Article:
Internet

Juno finds infamous spammer

After four months of hunting, the free mail service serves a highly sought junk emailer with a lawsuit.

It took four months and some dogged detective work, but free email and online service Juno said it has finally tracked down one of the most notorious spammers on the Net.

Last May, Juno filed in federal court what these days has become a fairly standard lawsuit, claiming that several spammers forged its name in unsolicited commercial email. The suit alleged the spammers harmed Juno's reputation and infringed on its trademark. The suit seeks $1 million for damages and an injunction to force the spammers to stop.

Though Juno already has settled with some of the spammers named in the suit, the company was having trouble locating one target of their efforts: Ronald Alvin, "the elusive chief of alleged porn marketer TCPS Incorporated," according to Juno.

Juno said Alvin's company has sent out millions of unsolicited bulk email messages that advertise, among other things, sexually explicit videotapes.

In fact, TCPS sent out so many pieces of spam that Juno wasn't the only one trying to find Alvin, according to Juno attorneys.

Others who have filed actions against him and were trying to locate him include America Online and Microsoft's Hotmail, said Juno attorney Richard Buchband. New York State attorney general Dennis Vacco also would like to talk with him.

There are plenty of spammers out there, but Alvin became a top priority for Juno, which wants to send a message. Although companies have made a practice of suing spammers--and they generally are winning--this case took on a special significance for Juno.

"I don't know that he's the largest or the worst spammer on the Internet," Buchband said. But "apparently he has sent out millions of messages since starting in 1998. A large percentage were offering pornography. I think he has irritated and become a nuisance to millions of legitimate email users and as a result, to the service providers. We've gotten many complaints about him."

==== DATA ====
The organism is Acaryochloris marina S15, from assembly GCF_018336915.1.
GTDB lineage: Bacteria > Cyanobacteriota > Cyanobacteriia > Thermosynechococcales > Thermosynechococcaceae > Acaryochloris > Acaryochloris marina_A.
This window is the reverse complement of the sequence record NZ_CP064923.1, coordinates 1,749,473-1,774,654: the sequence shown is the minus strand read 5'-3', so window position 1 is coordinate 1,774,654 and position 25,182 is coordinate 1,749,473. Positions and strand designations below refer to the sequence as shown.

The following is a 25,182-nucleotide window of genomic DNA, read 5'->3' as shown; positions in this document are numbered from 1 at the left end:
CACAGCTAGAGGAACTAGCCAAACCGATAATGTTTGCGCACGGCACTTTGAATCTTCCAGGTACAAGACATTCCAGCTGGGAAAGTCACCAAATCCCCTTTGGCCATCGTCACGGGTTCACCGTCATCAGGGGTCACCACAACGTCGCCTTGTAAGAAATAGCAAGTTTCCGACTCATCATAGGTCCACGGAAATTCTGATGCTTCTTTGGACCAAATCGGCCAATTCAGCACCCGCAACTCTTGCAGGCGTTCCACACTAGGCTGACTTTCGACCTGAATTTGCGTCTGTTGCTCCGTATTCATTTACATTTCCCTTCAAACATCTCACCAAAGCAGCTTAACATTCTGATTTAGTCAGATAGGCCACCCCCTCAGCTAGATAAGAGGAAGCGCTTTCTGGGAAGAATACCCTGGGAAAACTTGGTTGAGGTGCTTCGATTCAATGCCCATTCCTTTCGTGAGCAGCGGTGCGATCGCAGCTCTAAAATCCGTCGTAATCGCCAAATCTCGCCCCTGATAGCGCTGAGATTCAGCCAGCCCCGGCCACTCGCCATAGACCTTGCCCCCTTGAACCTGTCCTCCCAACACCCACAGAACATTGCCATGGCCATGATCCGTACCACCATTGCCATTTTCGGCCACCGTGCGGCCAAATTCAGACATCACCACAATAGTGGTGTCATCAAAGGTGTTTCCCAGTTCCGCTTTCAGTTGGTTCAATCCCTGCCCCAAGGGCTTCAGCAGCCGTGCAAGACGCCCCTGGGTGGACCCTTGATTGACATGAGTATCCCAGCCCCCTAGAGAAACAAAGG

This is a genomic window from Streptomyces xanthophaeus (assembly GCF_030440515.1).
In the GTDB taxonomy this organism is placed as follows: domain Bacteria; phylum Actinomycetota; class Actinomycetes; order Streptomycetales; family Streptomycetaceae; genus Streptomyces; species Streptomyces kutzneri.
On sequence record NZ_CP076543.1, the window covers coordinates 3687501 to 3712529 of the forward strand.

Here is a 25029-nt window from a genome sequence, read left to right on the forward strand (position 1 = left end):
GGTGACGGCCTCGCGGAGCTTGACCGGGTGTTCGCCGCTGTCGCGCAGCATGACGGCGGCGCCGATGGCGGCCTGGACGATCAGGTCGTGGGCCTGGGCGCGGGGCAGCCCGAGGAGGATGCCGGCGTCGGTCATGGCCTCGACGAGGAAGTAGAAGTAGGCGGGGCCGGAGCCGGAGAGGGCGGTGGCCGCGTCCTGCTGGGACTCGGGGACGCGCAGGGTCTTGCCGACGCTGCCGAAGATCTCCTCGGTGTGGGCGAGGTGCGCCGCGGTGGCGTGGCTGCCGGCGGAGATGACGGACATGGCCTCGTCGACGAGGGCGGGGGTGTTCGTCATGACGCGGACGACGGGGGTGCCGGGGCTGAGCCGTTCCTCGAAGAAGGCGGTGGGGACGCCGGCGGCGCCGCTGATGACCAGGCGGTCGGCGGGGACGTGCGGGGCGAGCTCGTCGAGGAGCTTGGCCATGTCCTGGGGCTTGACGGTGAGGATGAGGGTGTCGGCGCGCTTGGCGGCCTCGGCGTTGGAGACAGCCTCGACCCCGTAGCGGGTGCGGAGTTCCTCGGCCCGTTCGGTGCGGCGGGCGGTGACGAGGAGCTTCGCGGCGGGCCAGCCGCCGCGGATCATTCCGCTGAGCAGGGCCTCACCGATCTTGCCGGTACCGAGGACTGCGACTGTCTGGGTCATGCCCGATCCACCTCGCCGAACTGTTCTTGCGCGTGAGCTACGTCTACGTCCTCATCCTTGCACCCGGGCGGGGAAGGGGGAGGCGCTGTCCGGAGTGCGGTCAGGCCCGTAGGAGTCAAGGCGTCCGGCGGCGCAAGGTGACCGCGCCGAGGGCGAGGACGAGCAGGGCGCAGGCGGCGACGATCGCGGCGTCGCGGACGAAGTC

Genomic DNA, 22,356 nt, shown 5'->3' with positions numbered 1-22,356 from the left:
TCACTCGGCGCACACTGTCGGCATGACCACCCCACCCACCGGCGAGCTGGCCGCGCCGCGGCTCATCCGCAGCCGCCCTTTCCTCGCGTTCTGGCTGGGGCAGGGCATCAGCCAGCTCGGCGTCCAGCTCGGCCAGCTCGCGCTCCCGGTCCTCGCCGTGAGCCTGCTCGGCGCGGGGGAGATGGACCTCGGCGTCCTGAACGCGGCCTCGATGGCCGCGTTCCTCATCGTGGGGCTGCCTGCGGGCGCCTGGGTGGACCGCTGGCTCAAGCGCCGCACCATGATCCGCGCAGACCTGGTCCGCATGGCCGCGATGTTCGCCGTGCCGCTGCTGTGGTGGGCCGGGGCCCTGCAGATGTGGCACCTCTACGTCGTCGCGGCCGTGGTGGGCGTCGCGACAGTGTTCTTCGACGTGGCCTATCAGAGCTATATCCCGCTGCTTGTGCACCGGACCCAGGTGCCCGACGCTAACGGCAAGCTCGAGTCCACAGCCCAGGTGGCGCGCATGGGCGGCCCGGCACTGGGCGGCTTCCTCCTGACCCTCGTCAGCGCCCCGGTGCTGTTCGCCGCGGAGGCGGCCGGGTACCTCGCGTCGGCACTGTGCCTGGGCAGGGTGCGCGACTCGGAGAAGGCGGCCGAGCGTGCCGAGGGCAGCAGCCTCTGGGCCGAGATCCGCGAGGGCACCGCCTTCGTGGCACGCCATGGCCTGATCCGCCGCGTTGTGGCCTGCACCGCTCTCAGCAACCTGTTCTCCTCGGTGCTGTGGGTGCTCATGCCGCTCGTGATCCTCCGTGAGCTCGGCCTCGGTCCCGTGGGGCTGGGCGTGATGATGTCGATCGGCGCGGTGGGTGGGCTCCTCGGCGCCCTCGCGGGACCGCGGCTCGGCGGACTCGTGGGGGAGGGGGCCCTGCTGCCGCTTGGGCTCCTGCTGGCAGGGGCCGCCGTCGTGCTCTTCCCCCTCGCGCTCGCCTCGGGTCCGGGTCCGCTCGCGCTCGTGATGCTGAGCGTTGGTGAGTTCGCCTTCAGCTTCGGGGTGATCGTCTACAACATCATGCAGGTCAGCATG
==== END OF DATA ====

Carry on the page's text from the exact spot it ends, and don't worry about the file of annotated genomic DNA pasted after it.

Buchband added that he felt email providers should be responsible for cracking down on spammers.

While Congress and state legislators mull over laws that would ban unsolicited bulk email in one form or another, Net companies continue to use both technology and the courts to pursue spammers.

Protecting networks from spam--or in this case, the appearance of spam generated by their customers--has become a high priority for companies wanting to safeguard their reputations and protect their servers. Most people who get spam do not understand that the return address in the header of the message rarely correlates with the true origin of the spam.

"We believe it's important for people in our position--for Internet service providers--to do what they can to help make the Internet save and enjoyable for our customers," Buchband said. "This is somebody who has forged our email address into millions of messages and it damages our reputation in the community and the public at large.

"People believe we condone this activity," he added. "We want him to stop. We want to send a signal to him and other spammers that at least this company will take tough steps to make life unpalatable for business people like himself."

Juno does not intend to let up, especially after taking four months to find Alvin, said John Lovi, an attorney with McDermott, Will, & Emery, who Juno hired to help find Alvin.

Juno tracked him down by cross-referencing thousands of pieces of email to find the common elements. Then, thanks to some old-fashioned detective work, they found him at a home in Brooklyn, where Lovi's firm served him with the lawsuit August 25.

But now that he's been found and served, Lovi said Alvin can expect a few changes in his life.

"We got him and we're going to shake all the pennies loose," Lovi said. "He's pissed off so many ISPs...I don't think this guy's going to have anything left when the industry gets done with him."